Thursday, May 21, 2009

Tough racket

One of the perks of the reception position I'm currently filling is fielding the barrage of sales calls this place gets by the truckload every day. Whatever job you currently pretend to do (unless you're cleaning out sewers with your bare hands in the Philippines) I am absolutely certain that it's not as psychologically damaging as a job in fucking sales. Especially when it involves cold-calling people during an economic recession. Honestly, now, in 2009, it'd be easier to convince a person to consent to butt rape than it would be to get them to buy anything. So, I'm not shocked when these sales folk are audibly stressed out on the phone.

An example (the name of the company has been changed to protect the innocent):

ME (picking up phone): LBR Inc.

WILLY LOMAN: Can I speak to the person in charge of retirement benefits?

ME: No.

WILLY LOMAN: (in a strange mock weeping voice) WHY NOT????

No, I'm not kidding. These people call disinterested parties all day and they've lost their minds. Any semblance of cordiality or professionalism is thrown out the window as soon as they know you're on to them. Today's example:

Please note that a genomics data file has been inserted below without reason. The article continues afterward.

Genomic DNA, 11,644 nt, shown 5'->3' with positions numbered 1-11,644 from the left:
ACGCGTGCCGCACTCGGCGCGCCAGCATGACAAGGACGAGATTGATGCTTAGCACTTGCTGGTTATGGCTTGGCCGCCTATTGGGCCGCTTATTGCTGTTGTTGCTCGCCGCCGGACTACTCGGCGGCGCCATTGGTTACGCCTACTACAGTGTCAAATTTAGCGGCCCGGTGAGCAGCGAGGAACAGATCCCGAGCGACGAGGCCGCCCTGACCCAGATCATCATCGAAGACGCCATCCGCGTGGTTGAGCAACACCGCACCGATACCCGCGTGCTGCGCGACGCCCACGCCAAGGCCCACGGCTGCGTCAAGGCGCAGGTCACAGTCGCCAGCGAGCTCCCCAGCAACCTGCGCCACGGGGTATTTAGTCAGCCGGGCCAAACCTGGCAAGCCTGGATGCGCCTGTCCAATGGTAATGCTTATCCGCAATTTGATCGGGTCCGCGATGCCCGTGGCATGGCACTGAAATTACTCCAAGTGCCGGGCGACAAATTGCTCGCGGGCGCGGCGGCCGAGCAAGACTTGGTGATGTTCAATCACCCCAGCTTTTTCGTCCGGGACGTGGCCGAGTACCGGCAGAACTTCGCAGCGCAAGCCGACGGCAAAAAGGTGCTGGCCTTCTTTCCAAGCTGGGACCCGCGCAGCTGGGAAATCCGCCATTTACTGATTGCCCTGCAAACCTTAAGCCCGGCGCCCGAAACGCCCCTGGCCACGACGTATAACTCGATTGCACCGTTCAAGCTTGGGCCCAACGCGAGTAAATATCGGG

ME: LBR Inc.

SHELLEY "THE MACHINE" LEVENE: Who is the person in charge of your photo copier equipment?

ME: We're actually happy with the set-up we have now, thanks.



Indeed, that isn't what he asked me, but I'm not sure my cutting to the chase should warrant his wanting to pull my balls off with his teeth.

What I've noticed is that these poor dopes are now resigned to one of two states of being: playful nonchalance or mind-numbing rage. After you pull back the curtain on their little game, you get to see which character steps out and it's actually pretty fascinating. I mean, can you imagine being a photocopier salesman in Manhattan, walking into work every morning knowing that your livelyhood depends on your ability to sucker people into purchasing items they most likely already have and are perfectly happy with? The very fact that you don't wedge the barrel of a double-action revolver into your mouth and pull the trigger while tears of relief cascade down your face is a blessed miracle.

Friday, May 08, 2009

Knockin' me out with those American thighs

I'm not sure if it's a matter of upbringing or neurological endowment, but New York City commuters seem to be unable to sense the critical moment when their expansive, sweaty flesh gently abuts another human being. Sure, we've all experienced a lovable scamp who doesn't seem to understand that his awful body has crossed over into foreign territory, but what's even more insufferable is the moment when this cretin leans into it, as if he's discovered a magic cushion in the subway car. No sir, that's my elbow. You're sitting on my elbow.